Thomas Goetz - December 05, 2017
Most Americans don’t need to read the headlines to know that prescription medicines cost too much. They feel it every day in their wallets, and in the struggle to pay for expensive drugs, month after month.
Since GoodRx started seven years ago, more and more Americans have learned that drug prices can vary widely, and they’ve come to realize that having health insurance doesn’t guarantee affordable prescriptions. See More
Dr. Sharon Orrange - August 26, 2017
Antibiotic-associated diarrhea and colitis is affecting more of you, given the widespread use of antibiotics. Clostridium difficile (C. diff) is the organism that causes antibiotic-associated colitis; this happens because the bacteria is allowed to overgrow in the intestine when the normal intestinal flora is changed due to antibiotics. C. diff can release toxins that bind to receptors on intestinal epithelial cells causing inflammation (colitis) and diarrhea. See More
The GoodRx Pharmacist - August 24, 2016
If you’re enjoying the sunshine one last time as summer comes to an end, it is important to know that some of your medications could cause you an unexpected problem. You may not be aware, but some prescriptions can increase your sensitivity to sunlight—causing your skin to burn more easily.
What type of reaction can occur?
If your medication has a warning to avoid sunlight, don’t ignore it. See More
Dr. Sharon Orrange - November 20, 2013
Antibiotic resistance is a big problem. You’ve all heard about Methicillin-Resistant Staph Aureus (MRSA) causing skin and soft tissue infections but now there is a growing group of resistant bacteria. What this means is many folks may face treatment with an intravenous antibiotic or older more toxic antibiotic to treat common infections like E. Coli urinary tract infections. This is because the bacteria have gotten smart and know how to resist penicillins, ciprofloxacin and Bactrim among others. See More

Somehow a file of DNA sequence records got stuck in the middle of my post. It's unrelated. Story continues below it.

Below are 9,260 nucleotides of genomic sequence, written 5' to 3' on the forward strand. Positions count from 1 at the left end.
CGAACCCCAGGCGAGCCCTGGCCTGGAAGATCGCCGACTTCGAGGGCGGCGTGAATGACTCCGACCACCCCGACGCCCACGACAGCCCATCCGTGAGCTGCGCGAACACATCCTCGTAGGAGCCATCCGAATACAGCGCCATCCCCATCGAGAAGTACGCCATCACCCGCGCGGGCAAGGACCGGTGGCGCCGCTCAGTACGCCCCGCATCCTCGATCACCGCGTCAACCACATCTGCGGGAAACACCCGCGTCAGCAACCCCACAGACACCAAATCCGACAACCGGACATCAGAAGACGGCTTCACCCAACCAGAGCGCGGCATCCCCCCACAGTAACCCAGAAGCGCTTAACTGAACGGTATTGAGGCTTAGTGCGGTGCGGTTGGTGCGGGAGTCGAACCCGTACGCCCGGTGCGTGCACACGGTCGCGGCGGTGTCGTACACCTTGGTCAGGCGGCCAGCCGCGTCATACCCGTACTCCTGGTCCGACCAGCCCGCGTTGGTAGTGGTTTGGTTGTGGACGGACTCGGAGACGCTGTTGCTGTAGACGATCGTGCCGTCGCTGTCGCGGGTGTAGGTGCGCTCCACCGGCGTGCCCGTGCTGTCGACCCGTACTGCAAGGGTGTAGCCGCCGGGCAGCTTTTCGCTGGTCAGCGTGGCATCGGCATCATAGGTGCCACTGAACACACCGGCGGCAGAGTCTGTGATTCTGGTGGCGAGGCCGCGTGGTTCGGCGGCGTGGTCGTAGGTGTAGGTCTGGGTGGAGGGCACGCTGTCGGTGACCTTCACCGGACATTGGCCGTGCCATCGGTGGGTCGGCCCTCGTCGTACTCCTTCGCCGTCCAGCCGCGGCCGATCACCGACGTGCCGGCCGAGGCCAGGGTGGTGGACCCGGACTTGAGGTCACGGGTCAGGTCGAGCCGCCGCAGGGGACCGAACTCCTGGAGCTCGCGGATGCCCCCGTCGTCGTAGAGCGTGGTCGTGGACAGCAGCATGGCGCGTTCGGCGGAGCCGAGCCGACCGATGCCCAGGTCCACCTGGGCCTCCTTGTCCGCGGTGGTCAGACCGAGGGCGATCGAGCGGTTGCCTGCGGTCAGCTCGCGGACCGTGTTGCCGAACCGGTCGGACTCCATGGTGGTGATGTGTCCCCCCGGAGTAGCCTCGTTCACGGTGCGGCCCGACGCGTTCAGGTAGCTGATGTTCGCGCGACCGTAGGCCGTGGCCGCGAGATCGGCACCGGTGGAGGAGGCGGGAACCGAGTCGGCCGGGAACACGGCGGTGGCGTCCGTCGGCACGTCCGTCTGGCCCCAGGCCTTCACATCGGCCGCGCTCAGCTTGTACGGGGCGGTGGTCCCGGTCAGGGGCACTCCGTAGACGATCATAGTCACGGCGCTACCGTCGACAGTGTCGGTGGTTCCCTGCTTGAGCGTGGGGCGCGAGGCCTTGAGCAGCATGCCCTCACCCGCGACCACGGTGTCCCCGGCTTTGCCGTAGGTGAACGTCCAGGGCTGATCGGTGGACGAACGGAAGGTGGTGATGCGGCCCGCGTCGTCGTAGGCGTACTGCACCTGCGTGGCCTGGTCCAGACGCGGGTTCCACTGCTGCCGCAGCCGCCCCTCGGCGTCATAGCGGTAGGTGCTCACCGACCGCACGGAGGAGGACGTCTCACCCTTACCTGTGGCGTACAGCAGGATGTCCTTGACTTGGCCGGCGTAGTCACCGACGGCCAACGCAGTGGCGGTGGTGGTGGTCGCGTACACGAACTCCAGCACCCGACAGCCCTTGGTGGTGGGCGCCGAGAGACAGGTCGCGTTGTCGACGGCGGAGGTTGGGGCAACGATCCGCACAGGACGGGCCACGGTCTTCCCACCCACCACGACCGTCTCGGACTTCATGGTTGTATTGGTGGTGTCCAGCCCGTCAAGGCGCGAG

Dr. Sharon Orrange - June 04, 2013
In the states most affected by Lyme disease, there have been shortages of doxycycline, resulting in panic and high costs. If you are unlucky enough to contract Lyme disease this year you may pay a ton for your doxycycline, if you can find it. But I think I can help.
Doxycycline is used for the treatment of early Lyme disease and as a result, there is a shortage in states like Maine where Lyme disease is common. See More
Dr. Sharon Orrange - May 14, 2013
One of the most glaring examples of random pricing of medications is the varying price of capsules vs tablets. Most physicians and pharmacists know that the same medication will work just as well in a capsule or tablet form, but many don’t know there is such a huge price difference. Listen up.
Aside from some obvious differences (capsules can’t be crushed or split while tablets often can) here are some surprises in the capsule vs tablet discussion. See More
Dr. Sharon Orrange - May 22, 2012
Medications that increase health care costs without improving care are silly, and doctors love to hate ‘em. “PharManure” is the brilliant term used to describe these medications. Here is a list my colleagues and I love to hate:
Dr. Sharon Orrange - March 29, 2012
Here are some commonly prescribed meds for acne that cost big bucks , along with some secrets to help you save money. First, meet the players in the fight against acne: topical (to rub on your face) Retin-A derivatives, topical antibiotics and oral antibiotics.
Retin-A Derivatives (Topical Retinoids):
Topical retinoids are a compelling option for maintenance therapy of acne instead of oral antibiotics. See More